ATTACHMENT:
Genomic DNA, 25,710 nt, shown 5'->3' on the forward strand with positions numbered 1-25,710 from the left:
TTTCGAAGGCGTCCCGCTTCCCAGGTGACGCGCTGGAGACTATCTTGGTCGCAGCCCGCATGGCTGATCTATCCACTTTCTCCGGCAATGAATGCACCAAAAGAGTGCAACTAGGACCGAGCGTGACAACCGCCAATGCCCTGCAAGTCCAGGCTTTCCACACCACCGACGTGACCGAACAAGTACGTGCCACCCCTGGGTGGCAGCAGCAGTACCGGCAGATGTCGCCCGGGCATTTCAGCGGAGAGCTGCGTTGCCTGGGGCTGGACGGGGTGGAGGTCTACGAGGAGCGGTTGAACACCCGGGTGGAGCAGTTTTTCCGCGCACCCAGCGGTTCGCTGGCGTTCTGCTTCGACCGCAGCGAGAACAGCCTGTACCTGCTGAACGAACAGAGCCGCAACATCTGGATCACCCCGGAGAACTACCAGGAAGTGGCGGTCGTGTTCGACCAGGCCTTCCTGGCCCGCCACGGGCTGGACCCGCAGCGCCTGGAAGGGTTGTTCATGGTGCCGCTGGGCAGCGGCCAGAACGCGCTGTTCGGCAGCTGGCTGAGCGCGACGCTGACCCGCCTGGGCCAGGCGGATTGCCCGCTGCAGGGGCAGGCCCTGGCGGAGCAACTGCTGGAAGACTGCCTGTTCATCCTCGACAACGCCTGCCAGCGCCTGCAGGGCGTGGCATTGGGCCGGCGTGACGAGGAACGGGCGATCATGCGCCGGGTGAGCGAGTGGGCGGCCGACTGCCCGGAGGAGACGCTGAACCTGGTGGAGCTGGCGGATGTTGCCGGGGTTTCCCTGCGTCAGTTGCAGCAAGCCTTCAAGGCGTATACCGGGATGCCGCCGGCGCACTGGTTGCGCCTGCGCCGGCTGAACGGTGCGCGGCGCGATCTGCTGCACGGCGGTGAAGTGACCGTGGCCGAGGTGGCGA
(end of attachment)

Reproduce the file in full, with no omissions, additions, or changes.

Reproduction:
Genomic DNA, 25,710 nt, shown 5'->3' on the forward strand with positions numbered 1-25,710 from the left:
TTTCGAAGGCGTCCCGCTTCCCAGGTGACGCGCTGGAGACTATCTTGGTCGCAGCCCGCATGGCTGATCTATCCACTTTCTCCGGCAATGAATGCACCAAAAGAGTGCAACTAGGACCGAGCGTGACAACCGCCAATGCCCTGCAAGTCCAGGCTTTCCACACCACCGACGTGACCGAACAAGTACGTGCCACCCCTGGGTGGCAGCAGCAGTACCGGCAGATGTCGCCCGGGCATTTCAGCGGAGAGCTGCGTTGCCTGGGGCTGGACGGGGTGGAGGTCTACGAGGAGCGGTTGAACACCCGGGTGGAGCAGTTTTTCCGCGCACCCAGCGGTTCGCTGGCGTTCTGCTTCGACCGCAGCGAGAACAGCCTGTACCTGCTGAACGAACAGAGCCGCAACATCTGGATCACCCCGGAGAACTACCAGGAAGTGGCGGTCGTGTTCGACCAGGCCTTCCTGGCCCGCCACGGGCTGGACCCGCAGCGCCTGGAAGGGTTGTTCATGGTGCCGCTGGGCAGCGGCCAGAACGCGCTGTTCGGCAGCTGGCTGAGCGCGACGCTGACCCGCCTGGGCCAGGCGGATTGCCCGCTGCAGGGGCAGGCCCTGGCGGAGCAACTGCTGGAAGACTGCCTGTTCATCCTCGACAACGCCTGCCAGCGCCTGCAGGGCGTGGCATTGGGCCGGCGTGACGAGGAACGGGCGATCATGCGCCGGGTGAGCGAGTGGGCGGCCGACTGCCCGGAGGAGACGCTGAACCTGGTGGAGCTGGCGGATGTTGCCGGGGTTTCCCTGCGTCAGTTGCAGCAAGCCTTCAAGGCGTATACCGGGATGCCGCCGGCGCACTGGTTGCGCCTGCGCCGGCTGAACGGTGCGCGGCGCGATCTGCTGCACGGCGGTGAAGTGACCGTGGCCGAGGTGGCGA